7 Ways How I Teach My Son How To Manage His Money

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Money Management for Kids


So, we went to the mall the other day and passed a toy store. My son saw a toy he wanted, and I knew he has many of these types of toys. Naturally I tried to stall this by saying; I didn't have any money. Big mistake !!!

He simply said, "Dad, just use the ATM to withdraw money". Not his fault, I hadn't taught him the value of money.

I realised it was high time I started teaching him the value of money and how to manage money.

Money Management for Kids

1. I started giving him pocket money

Giving pocket-money to your kids is a great way to introduce money management to your children. Always make sure that, the pocket-money you are giving is age appropriate.

I set him a pocket money budget of AED 10 per week. It looks small on the face of it, but it is a great way to start him thinking about the value and importance of money management.

I make sure I never increase the amount or give any additional money within the fixed period. This is money he can spend in any way he wants except on online games or video games. These are no-no at the risk of addiction.

2. I introduced him to budgeting

I don't buy him everything that he takes a fancy to, as this will spoil. Instead I ensure he child agrees to a budget before we go for shopping. For instance, let’s consider the agreed budget is AED 100, I tell my son to pick up anything he likes within the budget we have fixed.

Through this, he will not only develop a habit of comparing prices of objects and the value attached to them, but also helps him improve on his mathematical skills.

3. I don’t use money as an incentive for things he is supposed to do

Giving money to children after completing certain work is good. But I do not reward him for things like doing homework or showing good behavior.

I know that if I give money for things which he is supposed to follow on daily basis then he will do it just for monetary gains.

I make him understand the difference between doing work and completing homework.

4. I started saying 'No'

Like all parents, I want the best for my son, but I draw a line between his needs and wants. If I give in to all his demands today, he will turn out to be a spoilt child and suffer when he grows up tomorrow.

When I say no to his demands, I make him understand why I refused to buy him what he asked for. I know my answers might temporarily affect him, but eventually he will realize what I did was right.

5. I try to discuss money matters him when it makes sense to do so

Since my son is 11, I try to discuss our financial matters with him to an extent that he can understand them. I talk to him about the advantages of saving money, our liabilities and investments.

I give examples from real-life stories to help him relate to these concepts easier. I tell him about the plans that I have made for his future like college education expenses, etc...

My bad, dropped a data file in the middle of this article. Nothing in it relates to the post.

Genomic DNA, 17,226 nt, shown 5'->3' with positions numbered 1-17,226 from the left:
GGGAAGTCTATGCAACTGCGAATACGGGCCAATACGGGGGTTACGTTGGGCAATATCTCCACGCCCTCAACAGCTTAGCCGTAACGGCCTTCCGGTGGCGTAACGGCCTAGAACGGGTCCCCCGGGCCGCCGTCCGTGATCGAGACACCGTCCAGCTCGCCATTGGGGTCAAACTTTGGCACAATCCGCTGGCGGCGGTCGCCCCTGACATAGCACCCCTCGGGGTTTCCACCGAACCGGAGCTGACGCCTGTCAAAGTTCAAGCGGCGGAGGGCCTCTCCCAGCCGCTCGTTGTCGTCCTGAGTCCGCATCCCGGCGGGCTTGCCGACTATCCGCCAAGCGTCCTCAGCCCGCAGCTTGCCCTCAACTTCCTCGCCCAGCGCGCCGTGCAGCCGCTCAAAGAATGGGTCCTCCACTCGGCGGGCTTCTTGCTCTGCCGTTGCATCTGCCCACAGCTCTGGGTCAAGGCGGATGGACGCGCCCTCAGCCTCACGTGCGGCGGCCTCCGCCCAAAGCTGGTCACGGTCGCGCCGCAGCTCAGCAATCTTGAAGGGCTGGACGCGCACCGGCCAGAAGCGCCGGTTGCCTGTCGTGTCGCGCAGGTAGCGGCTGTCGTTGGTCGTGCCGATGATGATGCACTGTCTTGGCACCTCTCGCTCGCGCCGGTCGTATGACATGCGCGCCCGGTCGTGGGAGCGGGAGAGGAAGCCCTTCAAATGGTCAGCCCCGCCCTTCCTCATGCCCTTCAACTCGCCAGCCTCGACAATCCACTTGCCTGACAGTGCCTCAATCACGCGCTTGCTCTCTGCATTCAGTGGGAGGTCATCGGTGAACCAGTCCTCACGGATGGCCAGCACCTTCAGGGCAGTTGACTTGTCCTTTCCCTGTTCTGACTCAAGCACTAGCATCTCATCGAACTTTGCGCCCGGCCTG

Many children are very curious to know what is happening around them. So I make sure I keep my mind open for all his questions and answer them patiently.

6. I practice what I preach

Children learn certain habits by observing their parents. Hence, it’s very important for you to do what you say. I pay our bills on time, spend smartly, and manage money well, so my son will also follow in my footsteps.

While teaching him about finances, I always make sure that I keep it simple and fun so that he takes it positively.

7. I gave him a wallet and a piggy bank

A wallet is the simplest way you can teach short-term money management to your kids, and a piggy bank is a wonderful way to develop money-saving habits in children.

The wallet I gave him makes him aware of how much or how little money he has in his possession and encourage him to work for money when he wants to buy something he likes.

My son loves to fill up his piggy bank with money he gets, especially coins. The most fascinating thing is, he is now able to understand the value of money that goes into his piggy bank and does not like to give it away easily.

On the other hand, I sometimes agree to give him some money for completing a task such as cleaning up the room or helping in everyday household work. Through this, he understands the true value of money. I make sure that the money I give goes into the piggy bank and not spent elsewhere.

Once he grows up, I will encourage him to open a bank account. This will expose him to the concept of banking.

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About the author

Amit is an Independent Financial Advisor, based in Dubai since 1997. He is part of the prestigious ‘Million Dollar Round Table’ (MDRT), which is an elite club of the best financial advisors worldwide.

He has authored the ‘6-Step Financial Success Guide’, and the book ‘Creating, Preserving, Distributing Wealth’.

He helps business owners and professionals ‘Create A Second Income’ through investments.

Amit Mitbawkar

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